Program Director Counter-Rockets, Artillery and Mortar transitions to new program executive office
PD C-RAM moves to new PEO with same mission of keeping warfighters as safe as possible
By Amy Walker
One of the deadliest threats in conflicts within Iraq and Afghanistan is an unforeseen mortar or rocket attack. Since its inception, Program Director Counter-Rockets, Artillery and Mortar (PD C-RAM) has countered these attacks with integrated systems that successfully protect and warn Warfighters of incoming fire.
In order to facilitate the migration of the Air and Missile Defense community to a single common Command and Control (C2) user interface, the Army Acquisition Executive directed PD C-RAM to transition from Program Executive Office for Command, Control and Communications-Tactical (PEO C3T) to PEO Missiles and Space. The directive set April 20 for the transfer to be complete, however, some actions will hold over through the rest of the fiscal year. Although PD C-RAM has been reassigned to another office, the capabilities fostered under the leadership of PEO C3T will continue to protect and support the Warfighter well into the future.
The transition of PD C-RAM to its new home has been a successful one, with no impact on current or on-going theater and other support operations. Additionally, it will remain closely connected to PEO C3T activities, since much of what it has done and continues to do is integral to PEO C3T's support of the Army.
The C-RAM System of System (SoS) integrates interceptors, sensors, warning devices, and C2 systems to provide area protection from Indirect Fires (IDF). C-RAM SoS capability is currently fielded at 16 Sense, Warn, and Respond (SWR) Forward Operating Bases (FOB), three of which include the Intercept capability. The cost-effective practice of utilizing pre-existing Department of Defense systems, allows PD C-RAM to reduce the burden on the taxpayer, while increasing efficiencies for the Army.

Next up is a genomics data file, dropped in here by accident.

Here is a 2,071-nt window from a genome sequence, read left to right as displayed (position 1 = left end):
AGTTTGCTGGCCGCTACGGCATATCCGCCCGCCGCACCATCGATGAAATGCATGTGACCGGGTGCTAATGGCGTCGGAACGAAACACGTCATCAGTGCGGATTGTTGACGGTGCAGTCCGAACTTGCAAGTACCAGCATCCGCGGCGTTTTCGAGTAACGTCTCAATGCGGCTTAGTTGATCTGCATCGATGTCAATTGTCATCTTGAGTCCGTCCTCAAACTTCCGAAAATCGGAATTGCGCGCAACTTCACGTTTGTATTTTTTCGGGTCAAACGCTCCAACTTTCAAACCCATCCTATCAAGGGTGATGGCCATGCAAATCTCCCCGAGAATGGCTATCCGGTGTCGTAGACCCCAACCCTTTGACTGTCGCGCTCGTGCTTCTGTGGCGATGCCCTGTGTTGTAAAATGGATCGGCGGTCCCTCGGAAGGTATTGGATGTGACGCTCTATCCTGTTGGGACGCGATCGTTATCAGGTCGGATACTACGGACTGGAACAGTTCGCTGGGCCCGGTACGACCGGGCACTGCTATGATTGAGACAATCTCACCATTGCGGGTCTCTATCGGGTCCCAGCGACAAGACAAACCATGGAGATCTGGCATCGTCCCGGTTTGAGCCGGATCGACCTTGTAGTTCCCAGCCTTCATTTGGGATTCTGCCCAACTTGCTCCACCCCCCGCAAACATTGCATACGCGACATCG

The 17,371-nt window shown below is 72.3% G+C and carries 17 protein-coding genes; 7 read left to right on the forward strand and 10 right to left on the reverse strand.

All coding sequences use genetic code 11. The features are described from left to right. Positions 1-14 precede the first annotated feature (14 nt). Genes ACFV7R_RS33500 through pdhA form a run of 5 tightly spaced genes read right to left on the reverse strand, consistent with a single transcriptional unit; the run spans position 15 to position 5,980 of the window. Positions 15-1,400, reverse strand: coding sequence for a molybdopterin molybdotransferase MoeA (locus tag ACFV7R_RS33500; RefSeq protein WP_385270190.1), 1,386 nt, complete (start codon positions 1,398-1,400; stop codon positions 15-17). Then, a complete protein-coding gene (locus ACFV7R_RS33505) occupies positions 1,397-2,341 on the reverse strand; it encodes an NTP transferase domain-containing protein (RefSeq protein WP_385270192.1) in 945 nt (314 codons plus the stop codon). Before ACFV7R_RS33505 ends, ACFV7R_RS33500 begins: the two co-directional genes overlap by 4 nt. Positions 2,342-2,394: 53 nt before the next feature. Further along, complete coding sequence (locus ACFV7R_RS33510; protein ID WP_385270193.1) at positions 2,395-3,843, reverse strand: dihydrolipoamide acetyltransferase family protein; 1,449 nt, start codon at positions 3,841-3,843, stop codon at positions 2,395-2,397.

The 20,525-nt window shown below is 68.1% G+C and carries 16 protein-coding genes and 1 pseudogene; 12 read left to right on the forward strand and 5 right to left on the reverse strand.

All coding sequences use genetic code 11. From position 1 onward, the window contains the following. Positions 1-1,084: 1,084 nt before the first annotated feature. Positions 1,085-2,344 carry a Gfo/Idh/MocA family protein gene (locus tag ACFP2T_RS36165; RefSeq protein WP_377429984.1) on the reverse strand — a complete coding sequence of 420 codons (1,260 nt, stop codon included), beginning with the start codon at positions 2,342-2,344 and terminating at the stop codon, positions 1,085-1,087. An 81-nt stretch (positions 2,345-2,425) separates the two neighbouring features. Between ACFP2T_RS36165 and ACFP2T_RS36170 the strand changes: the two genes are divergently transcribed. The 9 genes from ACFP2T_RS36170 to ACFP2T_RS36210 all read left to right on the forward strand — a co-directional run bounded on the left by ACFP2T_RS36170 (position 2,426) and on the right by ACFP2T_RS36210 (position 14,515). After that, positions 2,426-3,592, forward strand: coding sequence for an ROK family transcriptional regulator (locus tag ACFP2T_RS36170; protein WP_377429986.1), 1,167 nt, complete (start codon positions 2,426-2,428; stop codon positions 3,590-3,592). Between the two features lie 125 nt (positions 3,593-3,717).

Among the many accomplishments of PD C-RAM while assigned to PEO C3T, it tied together for first time more than 40 existing external radars in Iraq, increasing its ability to more effectively warn Soldiers in harm’s way. Since its inception, PD C-RAM had been able to network radars within a single FOB, but this was the first instance it was able to network radars across bases to form a “Super FOB.” The endeavor linked radars across six major FOBs and more than 90 square kilometers, potentially saving hundreds of lives.
In a separate effort, PD C-RAM used the same C2 system it used for the above IDF detection effort and provided the first true joint Single Integrated Air Picture (SIAP). The addition of this capability to the force allows PD C-RAM to detect aircraft and improve the air portion of the common operating picture.
SIAP enhances situational awareness by uniting multiple Joint feeds that are all detecting the same aircraft, enabling an aircraft to appear on a single screen as a single aircraft. Most sensors, weapons and C2 devices engaged in air and missile defense operate as separate entities. PD C-RAM attacked this stove-piped structure by bringing the “sensors and shooters” together within the same architectural environment. Team C-RAM linked all radar systems operating in Iraq into a single Joint service communications center. In the process it improved airspace deconfliction and increased the capability to warn of incoming attacks.
SIAP will continue to be maintained and supported by PD C-RAM.
In recognition of these accomplishments, PD C-RAM received a 2010 Army Acquisition Excellence Award for the expanded radar network in Iraq and for the SIAP effort.